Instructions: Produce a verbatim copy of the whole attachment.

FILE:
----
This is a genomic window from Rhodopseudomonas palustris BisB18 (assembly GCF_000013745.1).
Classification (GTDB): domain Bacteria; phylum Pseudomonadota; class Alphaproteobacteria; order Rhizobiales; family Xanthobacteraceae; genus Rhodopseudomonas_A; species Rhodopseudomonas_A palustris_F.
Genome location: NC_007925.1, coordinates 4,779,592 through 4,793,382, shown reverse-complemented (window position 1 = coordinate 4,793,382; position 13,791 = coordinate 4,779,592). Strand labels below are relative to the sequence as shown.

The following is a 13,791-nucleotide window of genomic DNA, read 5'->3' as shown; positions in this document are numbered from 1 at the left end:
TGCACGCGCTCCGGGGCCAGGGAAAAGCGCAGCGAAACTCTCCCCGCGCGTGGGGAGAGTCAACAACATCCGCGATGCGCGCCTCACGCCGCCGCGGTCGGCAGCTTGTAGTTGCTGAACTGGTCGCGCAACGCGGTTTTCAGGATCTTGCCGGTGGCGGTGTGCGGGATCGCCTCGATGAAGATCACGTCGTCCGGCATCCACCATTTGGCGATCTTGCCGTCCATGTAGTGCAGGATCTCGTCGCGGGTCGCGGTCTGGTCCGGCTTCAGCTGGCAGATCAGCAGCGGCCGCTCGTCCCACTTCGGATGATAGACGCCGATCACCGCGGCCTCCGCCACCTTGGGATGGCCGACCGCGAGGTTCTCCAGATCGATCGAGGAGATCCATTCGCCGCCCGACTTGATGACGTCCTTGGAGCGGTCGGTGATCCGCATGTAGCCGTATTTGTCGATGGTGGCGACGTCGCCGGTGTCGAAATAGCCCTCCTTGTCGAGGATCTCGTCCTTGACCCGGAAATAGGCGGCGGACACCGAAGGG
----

This is a genomic window from Rhodopseudomonas palustris BisB18 (assembly GCF_000013745.1).
Classification (GTDB): domain Bacteria; phylum Pseudomonadota; class Alphaproteobacteria; order Rhizobiales; family Xanthobacteraceae; genus Rhodopseudomonas_A; species Rhodopseudomonas_A palustris_F.
Genome location: NC_007925.1, coordinates 4,779,592 through 4,793,382, shown reverse-complemented (window position 1 = coordinate 4,793,382; position 13,791 = coordinate 4,779,592). Strand labels below are relative to the sequence as shown.

The following is a 13,791-nucleotide window of genomic DNA, read 5'->3' as shown; positions in this document are numbered from 1 at the left end:
TGCACGCGCTCCGGGGCCAGGGAAAAGCGCAGCGAAACTCTCCCCGCGCGTGGGGAGAGTCAACAACATCCGCGATGCGCGCCTCACGCCGCCGCGGTCGGCAGCTTGTAGTTGCTGAACTGGTCGCGCAACGCGGTTTTCAGGATCTTGCCGGTGGCGGTGTGCGGGATCGCCTCGATGAAGATCACGTCGTCCGGCATCCACCATTTGGCGATCTTGCCGTCCATGTAGTGCAGGATCTCGTCGCGGGTCGCGGTCTGGTCCGGCTTCAGCTGGCAGATCAGCAGCGGCCGCTCGTCCCACTTCGGATGATAGACGCCGATCACCGCGGCCTCCGCCACCTTGGGATGGCCGACCGCGAGGTTCTCCAGATCGATCGAGGAGATCCATTCGCCGCCCGACTTGATGACGTCCTTGGAGCGGTCGGTGATCCGCATGTAGCCGTATTTGTCGATGGTGGCGACGTCGCCGGTGTCGAAATAGCCCTCCTTGTCGAGGATCTCGTCCTTGACCCGGAAATAGGCGGCGGACACCGAAGGG